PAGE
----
US 7899771 B2 Abstract Methods, systems, and apparatus are provided to generate a most probable explanation (MPE) for a Bayesian Network (BN). A first data structure is populated by iterating from the leaves of a junction tree (derived from the BN) to the root and retaining maximum potentials along the way. A second data structure records selective index locations that map into the first data structure. These selective locations correspond to selective maximum potentials housed within the first data structure. All the selective maximum potentials are resolved once a root maximum potential is known for a given problem. The selective maximum potentials form a MPE through the junction tree to reach the result.
Claims(20) 1. A method implemented in a computer medium and executed by one or more processors, the one or more processors programmed to perform the method of:
iterating, by the one or more processors, a junction tree derived from a Bayesian Network (BN) from leaves to a root and retaining maximum potentials during a first pass of the junction tree;
determining, by the one or more processors, a root maximum potential from the retained maximum potentials; and
iterating, by the one or more processors, the retained maximum potentials and retaining selective maximum potentials, wherein the junction tree does not require a second pass by the one or more processors to derive a most probable explanation for the junction tree for a given problem.
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8. A method implemented in a computer medium and executed by one or more processors, the one or more processors programmed to perform the method of:
assembling, by the one or more processors, a first data structure during a single pass of a junction tree to house maximum potentials; and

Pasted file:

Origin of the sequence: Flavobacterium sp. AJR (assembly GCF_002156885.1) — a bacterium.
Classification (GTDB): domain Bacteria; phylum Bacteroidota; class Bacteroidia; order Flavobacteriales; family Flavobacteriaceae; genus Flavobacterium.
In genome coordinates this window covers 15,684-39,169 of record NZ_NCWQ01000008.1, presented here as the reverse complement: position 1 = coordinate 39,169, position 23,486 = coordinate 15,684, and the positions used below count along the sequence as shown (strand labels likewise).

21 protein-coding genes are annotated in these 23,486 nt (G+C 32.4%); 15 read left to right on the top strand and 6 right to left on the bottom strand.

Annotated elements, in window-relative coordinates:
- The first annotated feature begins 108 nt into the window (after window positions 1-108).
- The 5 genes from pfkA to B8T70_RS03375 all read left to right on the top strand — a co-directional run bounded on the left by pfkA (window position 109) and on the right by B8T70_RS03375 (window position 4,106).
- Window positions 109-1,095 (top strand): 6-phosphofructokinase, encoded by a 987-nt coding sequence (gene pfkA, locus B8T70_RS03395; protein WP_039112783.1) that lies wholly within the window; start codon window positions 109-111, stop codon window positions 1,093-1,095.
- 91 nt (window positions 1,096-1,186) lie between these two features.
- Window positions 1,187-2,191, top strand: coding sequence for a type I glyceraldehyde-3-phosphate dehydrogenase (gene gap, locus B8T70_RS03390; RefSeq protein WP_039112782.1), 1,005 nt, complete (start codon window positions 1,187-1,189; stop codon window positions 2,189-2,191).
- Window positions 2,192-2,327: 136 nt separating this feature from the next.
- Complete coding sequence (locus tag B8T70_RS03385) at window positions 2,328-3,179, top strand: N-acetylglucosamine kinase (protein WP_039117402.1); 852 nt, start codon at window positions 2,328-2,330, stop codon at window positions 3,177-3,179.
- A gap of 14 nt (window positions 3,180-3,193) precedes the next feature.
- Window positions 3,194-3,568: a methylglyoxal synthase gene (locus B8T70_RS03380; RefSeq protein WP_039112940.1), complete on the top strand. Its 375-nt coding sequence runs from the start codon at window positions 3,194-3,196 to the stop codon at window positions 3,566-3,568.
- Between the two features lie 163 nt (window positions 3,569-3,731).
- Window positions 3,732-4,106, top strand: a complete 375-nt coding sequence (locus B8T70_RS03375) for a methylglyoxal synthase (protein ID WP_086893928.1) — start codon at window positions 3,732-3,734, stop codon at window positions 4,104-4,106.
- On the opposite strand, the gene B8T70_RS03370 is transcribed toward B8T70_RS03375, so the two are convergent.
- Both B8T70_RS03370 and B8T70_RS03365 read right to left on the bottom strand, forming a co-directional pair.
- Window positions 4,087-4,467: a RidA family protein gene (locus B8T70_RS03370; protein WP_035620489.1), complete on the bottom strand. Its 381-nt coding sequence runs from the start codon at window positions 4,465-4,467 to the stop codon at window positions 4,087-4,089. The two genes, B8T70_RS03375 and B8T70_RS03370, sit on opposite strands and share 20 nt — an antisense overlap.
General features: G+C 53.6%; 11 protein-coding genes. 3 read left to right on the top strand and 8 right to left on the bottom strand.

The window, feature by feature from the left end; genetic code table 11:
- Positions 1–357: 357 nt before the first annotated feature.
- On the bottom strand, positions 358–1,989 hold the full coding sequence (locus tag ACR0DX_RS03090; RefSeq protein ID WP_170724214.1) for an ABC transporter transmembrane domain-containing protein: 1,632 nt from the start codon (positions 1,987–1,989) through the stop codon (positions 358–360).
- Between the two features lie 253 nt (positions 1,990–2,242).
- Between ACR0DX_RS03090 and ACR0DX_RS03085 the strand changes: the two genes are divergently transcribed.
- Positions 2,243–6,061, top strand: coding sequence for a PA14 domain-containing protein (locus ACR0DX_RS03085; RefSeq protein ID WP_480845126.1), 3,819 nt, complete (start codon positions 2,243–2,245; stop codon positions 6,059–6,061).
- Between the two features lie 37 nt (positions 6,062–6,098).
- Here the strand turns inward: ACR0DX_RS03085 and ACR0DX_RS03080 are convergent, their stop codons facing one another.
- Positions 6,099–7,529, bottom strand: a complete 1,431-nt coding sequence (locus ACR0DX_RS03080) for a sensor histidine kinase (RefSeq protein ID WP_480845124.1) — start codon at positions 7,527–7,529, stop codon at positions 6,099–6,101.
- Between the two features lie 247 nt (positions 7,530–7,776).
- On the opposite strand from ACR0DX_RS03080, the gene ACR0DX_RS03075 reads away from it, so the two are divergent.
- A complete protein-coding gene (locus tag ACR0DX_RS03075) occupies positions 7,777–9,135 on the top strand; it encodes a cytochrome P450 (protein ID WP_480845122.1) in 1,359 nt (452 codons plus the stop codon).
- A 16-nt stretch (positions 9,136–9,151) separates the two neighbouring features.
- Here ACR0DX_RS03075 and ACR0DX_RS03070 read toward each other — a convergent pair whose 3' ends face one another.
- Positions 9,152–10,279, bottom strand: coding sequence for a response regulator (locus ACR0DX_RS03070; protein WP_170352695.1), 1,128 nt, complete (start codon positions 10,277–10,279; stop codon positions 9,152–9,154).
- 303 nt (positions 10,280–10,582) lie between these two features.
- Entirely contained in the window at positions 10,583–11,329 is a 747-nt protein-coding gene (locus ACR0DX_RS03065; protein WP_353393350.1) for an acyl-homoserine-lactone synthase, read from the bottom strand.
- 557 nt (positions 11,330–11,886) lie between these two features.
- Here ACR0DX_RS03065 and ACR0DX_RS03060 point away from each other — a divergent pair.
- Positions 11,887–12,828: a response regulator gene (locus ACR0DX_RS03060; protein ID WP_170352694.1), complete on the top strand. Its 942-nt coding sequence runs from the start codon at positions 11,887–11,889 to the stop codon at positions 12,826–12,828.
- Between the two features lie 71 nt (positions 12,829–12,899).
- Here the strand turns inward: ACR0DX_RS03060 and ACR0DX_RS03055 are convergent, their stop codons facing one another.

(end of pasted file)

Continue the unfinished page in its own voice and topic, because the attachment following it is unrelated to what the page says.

generating, by the one or more processors, a second data structure that includes mappings to selective coordinate pairs of the first data structure, where the mappings combine to form a most probable explanation (MPE) from a root of the junction tree to leaves of the junction tree, and the MPE represents decisions made in reaching a result for a problem, and wherein the MPE is formed by the one or more processors during an interaction of the first data structure and formed by the one or more processors without performing a second pass on the junction tree.
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15. A system implemented in a computer medium and processed on a computer, comprising:
a processor programmed to execute a forward pass module to iterate a junction tree from its leaves to a root and to retain in memory maximum potentials for purposes of determining a root maximum potential, wherein the junction tree is processed by the processor during a first and single pass of its leaves to the root; and
the processor also programmed to execute a backtracking module to iterate the memory for purposes of acquiring selective first locations from the memory, and wherein the selective first locations correspond to selective maximum potentials within the memory, and wherein the junction tree does not require a second pass by the processor to assemble a most probable explanation.